Community Corrections programs are implemented in 68 counties across the state, and include programs such as Work Release, Home Detention, Day Reporting, and Juvenile Alternatives. A state budget of $27 million funds these efforts with the goal of reducing crime, and diverting offenders from the more costly Department of Corrections prison facilities.

One problem that exists with the program is a lack of statistical analysis and performance measurement. Without any measurement of results, there is no true accountability for the funding that the State provides.

Another issue is that half of the program participants are misdemeanants. If a major justification for state funding of these programs is relieving costs to the state Department of Corrections, perhaps more of the state dollars should be targeted toward adjudicating felons.

Finally, the Committee discussed the lack of integration between various community correction programs, re-entry programs, and community transition programs. Ideally, all of these efforts should be united under one umbrella to manage offenders both diverted from prison, and those returning to the community.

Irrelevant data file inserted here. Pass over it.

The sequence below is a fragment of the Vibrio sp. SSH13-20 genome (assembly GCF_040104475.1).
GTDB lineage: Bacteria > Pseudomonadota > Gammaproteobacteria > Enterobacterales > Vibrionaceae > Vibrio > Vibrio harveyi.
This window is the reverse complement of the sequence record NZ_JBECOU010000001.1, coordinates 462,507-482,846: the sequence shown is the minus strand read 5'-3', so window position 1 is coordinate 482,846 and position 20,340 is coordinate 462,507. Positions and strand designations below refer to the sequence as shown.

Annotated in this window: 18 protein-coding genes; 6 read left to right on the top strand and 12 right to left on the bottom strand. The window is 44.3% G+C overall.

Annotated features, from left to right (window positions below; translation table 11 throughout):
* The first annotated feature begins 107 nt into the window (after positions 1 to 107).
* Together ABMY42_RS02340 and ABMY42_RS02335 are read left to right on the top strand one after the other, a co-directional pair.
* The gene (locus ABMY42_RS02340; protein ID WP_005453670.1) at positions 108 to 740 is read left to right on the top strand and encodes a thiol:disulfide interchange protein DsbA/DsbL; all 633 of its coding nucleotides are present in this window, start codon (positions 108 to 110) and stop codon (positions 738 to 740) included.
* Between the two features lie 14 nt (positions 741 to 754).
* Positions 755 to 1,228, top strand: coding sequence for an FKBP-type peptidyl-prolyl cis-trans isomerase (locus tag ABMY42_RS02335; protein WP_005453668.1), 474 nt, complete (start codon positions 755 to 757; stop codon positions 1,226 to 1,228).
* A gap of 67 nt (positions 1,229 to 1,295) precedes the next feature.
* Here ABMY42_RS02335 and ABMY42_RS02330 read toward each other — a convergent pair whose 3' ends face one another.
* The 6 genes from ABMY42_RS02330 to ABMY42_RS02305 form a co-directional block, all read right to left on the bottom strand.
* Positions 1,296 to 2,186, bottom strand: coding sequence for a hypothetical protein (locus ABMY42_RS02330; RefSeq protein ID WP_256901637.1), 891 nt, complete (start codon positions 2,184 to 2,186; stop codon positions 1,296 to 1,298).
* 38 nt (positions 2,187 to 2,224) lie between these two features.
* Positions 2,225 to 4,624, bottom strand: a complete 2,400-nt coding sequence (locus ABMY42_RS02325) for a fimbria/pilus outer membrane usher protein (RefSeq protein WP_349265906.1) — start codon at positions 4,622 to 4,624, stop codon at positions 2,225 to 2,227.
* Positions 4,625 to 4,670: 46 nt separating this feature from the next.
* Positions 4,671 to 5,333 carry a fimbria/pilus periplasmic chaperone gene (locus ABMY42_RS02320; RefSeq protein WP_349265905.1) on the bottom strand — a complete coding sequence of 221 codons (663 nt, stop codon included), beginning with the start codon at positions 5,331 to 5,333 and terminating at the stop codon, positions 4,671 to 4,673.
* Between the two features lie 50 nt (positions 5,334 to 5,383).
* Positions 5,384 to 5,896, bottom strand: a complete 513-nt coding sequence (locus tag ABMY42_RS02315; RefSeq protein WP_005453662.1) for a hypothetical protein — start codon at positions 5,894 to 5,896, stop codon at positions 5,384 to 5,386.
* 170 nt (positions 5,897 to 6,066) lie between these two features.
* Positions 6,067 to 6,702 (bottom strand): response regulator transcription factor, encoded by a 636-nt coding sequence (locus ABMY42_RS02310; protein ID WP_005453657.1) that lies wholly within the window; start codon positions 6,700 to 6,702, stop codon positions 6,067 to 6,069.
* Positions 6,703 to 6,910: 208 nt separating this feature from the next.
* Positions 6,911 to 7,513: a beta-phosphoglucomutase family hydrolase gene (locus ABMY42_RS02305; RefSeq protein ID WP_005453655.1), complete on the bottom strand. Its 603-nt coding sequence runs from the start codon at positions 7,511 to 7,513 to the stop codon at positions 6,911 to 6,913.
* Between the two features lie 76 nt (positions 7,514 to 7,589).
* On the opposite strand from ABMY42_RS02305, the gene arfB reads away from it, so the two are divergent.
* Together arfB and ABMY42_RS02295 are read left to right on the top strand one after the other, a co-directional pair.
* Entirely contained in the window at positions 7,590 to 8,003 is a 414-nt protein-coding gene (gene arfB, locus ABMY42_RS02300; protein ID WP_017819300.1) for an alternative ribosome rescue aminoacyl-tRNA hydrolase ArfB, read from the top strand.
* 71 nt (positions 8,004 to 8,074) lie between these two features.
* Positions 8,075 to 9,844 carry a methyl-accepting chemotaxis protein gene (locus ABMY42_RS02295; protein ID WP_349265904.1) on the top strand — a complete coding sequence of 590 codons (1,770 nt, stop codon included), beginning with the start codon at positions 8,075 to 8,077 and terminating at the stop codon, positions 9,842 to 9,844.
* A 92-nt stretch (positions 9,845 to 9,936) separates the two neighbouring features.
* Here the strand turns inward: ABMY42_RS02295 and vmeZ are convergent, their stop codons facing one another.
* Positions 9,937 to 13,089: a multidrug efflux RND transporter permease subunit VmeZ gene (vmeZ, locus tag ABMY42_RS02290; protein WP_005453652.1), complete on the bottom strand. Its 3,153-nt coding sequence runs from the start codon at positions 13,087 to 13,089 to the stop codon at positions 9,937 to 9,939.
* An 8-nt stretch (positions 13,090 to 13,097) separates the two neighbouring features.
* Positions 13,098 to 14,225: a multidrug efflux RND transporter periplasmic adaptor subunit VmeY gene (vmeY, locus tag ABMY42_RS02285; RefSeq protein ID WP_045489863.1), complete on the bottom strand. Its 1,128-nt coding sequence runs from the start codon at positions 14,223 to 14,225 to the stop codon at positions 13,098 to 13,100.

The Committee set a tentative next meeting date of October 28, 2005.

Add comment October 14th, 2005

October Commission on Courts

courtsThis Monday, the Commission on Courts met in the Statehouse to consider more requests for changes and additions to local judicial systems.

The biggest request was made by the Marion County Superior Court. Judges Jane Magnus-Simpson and Cale Bradford made the presentation with support from John Kautzman of the Indianapolis Bar Association.

Their statistical analysis showed a definite need for new judicial officers. Of particular note was the fact that while St. Joseph and Allen Counties’ judicial officers are 100% funded by the state, Marion County has only 60% of its 70 judicial officers paid for with state funds.

Their proposal concluded with a request for four new judges and four new magistrates over the next several years. The Indianapolis Star wrote about the issue here.